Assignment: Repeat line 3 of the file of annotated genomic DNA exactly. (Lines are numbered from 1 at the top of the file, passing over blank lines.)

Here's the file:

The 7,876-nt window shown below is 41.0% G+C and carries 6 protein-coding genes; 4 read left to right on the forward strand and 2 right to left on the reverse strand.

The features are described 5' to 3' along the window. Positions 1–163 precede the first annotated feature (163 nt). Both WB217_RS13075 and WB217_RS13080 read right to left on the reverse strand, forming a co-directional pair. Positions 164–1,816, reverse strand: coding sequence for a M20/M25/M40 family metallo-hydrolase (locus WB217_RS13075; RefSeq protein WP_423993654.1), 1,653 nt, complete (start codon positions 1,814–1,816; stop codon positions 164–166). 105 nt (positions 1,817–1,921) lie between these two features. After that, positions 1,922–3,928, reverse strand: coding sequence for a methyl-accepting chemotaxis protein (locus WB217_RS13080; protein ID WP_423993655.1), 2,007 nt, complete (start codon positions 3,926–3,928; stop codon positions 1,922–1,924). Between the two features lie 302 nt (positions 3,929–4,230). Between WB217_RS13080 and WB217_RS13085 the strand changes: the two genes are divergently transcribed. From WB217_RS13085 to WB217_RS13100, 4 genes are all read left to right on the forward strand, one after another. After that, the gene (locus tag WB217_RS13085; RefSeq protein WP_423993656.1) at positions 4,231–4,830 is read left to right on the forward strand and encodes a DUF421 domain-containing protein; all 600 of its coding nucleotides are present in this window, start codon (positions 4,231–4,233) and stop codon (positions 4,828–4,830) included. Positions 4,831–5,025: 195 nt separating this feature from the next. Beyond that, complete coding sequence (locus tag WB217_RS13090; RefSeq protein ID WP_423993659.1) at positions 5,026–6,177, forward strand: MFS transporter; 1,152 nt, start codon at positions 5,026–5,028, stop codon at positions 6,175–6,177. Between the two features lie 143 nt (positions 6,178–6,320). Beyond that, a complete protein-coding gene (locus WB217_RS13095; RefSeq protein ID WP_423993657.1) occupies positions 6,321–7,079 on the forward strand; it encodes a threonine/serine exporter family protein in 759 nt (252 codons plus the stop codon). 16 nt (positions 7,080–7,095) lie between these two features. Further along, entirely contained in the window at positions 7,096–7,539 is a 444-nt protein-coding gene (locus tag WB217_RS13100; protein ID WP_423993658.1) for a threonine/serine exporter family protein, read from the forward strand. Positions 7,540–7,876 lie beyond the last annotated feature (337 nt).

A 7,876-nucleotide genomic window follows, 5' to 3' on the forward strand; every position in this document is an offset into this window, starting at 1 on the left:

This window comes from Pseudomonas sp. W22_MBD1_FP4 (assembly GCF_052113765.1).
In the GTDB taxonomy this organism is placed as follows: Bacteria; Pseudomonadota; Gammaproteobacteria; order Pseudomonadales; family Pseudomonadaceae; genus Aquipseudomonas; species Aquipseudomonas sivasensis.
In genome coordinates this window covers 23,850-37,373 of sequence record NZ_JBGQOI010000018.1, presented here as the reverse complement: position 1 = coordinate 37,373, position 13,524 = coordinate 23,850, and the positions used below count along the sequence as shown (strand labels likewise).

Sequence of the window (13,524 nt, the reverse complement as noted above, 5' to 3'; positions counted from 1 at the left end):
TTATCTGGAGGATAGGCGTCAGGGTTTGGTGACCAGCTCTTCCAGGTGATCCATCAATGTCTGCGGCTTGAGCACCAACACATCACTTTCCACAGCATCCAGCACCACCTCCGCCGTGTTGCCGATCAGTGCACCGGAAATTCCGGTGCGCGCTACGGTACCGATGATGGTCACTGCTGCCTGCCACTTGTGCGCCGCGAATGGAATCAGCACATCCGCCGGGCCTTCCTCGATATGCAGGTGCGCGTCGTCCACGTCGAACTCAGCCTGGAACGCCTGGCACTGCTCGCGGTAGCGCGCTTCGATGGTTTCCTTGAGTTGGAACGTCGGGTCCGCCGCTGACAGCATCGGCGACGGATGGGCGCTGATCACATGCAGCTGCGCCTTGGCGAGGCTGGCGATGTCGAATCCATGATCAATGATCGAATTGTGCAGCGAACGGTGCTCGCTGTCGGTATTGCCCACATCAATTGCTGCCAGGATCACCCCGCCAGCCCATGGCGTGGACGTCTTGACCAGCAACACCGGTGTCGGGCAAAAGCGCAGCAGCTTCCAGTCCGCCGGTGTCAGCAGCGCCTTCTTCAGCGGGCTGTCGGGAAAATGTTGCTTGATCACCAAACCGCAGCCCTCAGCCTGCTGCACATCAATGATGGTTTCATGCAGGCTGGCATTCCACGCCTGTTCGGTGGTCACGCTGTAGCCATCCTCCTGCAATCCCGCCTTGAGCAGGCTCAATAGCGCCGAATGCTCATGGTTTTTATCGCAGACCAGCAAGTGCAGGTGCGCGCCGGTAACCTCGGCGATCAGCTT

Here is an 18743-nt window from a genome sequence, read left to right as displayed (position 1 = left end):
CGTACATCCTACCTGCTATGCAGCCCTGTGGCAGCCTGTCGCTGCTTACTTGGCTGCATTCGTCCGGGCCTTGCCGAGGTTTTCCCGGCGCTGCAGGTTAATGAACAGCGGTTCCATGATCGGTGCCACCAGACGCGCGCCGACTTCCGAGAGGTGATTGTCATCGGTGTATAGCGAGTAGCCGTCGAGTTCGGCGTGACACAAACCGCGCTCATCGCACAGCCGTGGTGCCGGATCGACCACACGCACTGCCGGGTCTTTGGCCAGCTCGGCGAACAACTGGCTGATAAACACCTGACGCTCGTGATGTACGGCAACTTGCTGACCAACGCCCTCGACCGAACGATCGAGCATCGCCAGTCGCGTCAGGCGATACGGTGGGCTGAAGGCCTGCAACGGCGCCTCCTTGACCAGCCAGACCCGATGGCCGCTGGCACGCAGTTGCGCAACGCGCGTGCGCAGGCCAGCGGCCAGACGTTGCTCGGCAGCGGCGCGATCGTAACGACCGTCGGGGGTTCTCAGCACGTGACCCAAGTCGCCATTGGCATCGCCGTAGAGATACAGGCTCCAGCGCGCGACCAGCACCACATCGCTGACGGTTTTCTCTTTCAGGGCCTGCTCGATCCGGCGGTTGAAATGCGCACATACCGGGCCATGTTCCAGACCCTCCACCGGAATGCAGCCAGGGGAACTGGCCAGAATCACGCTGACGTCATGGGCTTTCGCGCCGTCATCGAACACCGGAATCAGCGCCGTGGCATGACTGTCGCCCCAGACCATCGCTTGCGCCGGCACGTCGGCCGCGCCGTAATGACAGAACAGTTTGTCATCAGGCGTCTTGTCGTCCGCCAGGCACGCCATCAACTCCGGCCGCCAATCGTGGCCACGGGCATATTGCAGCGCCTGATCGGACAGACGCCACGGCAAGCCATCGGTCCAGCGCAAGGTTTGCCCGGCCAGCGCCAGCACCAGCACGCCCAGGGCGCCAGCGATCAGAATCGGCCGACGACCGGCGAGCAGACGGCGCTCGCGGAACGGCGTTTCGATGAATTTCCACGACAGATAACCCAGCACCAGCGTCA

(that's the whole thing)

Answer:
A 7,876-nucleotide genomic window follows, 5' to 3' on the forward strand; every position in this document is an offset into this window, starting at 1 on the left: